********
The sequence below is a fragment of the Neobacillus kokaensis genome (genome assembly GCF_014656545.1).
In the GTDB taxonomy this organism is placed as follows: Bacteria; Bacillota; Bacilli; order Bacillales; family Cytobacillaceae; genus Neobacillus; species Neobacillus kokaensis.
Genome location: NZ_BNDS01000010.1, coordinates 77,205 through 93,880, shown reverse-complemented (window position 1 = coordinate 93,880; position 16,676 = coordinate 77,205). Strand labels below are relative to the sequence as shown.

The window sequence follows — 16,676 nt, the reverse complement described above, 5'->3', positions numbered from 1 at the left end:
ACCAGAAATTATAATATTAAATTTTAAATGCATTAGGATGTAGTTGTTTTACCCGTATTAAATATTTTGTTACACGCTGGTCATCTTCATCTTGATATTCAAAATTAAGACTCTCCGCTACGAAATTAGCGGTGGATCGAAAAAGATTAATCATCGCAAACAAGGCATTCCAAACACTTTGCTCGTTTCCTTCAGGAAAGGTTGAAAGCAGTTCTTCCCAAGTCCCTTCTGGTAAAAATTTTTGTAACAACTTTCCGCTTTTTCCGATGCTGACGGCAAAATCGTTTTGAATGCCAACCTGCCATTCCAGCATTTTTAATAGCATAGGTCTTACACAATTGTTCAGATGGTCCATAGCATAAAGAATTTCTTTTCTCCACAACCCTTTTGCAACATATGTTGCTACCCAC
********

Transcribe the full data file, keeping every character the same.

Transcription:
The sequence below is a fragment of the Neobacillus kokaensis genome (genome assembly GCF_014656545.1).
In the GTDB taxonomy this organism is placed as follows: Bacteria; Bacillota; Bacilli; order Bacillales; family Cytobacillaceae; genus Neobacillus; species Neobacillus kokaensis.
Genome location: NZ_BNDS01000010.1, coordinates 77,205 through 93,880, shown reverse-complemented (window position 1 = coordinate 93,880; position 16,676 = coordinate 77,205). Strand labels below are relative to the sequence as shown.

The window sequence follows — 16,676 nt, the reverse complement described above, 5'->3', positions numbered from 1 at the left end:
ACCAGAAATTATAATATTAAATTTTAAATGCATTAGGATGTAGTTGTTTTACCCGTATTAAATATTTTGTTACACGCTGGTCATCTTCATCTTGATATTCAAAATTAAGACTCTCCGCTACGAAATTAGCGGTGGATCGAAAAAGATTAATCATCGCAAACAAGGCATTCCAAACACTTTGCTCGTTTCCTTCAGGAAAGGTTGAAAGCAGTTCTTCCCAAGTCCCTTCTGGTAAAAATTTTTGTAACAACTTTCCGCTTTTTCCGATGCTGACGGCAAAATCGTTTTGAATGCCAACCTGCCATTCCAGCATTTTTAATAGCATAGGTCTTACACAATTGTTCAGATGGTCCATAGCATAAAGAATTTCTTTTCTCCACAACCCTTTTGCAACATATGTTGCTACCCAC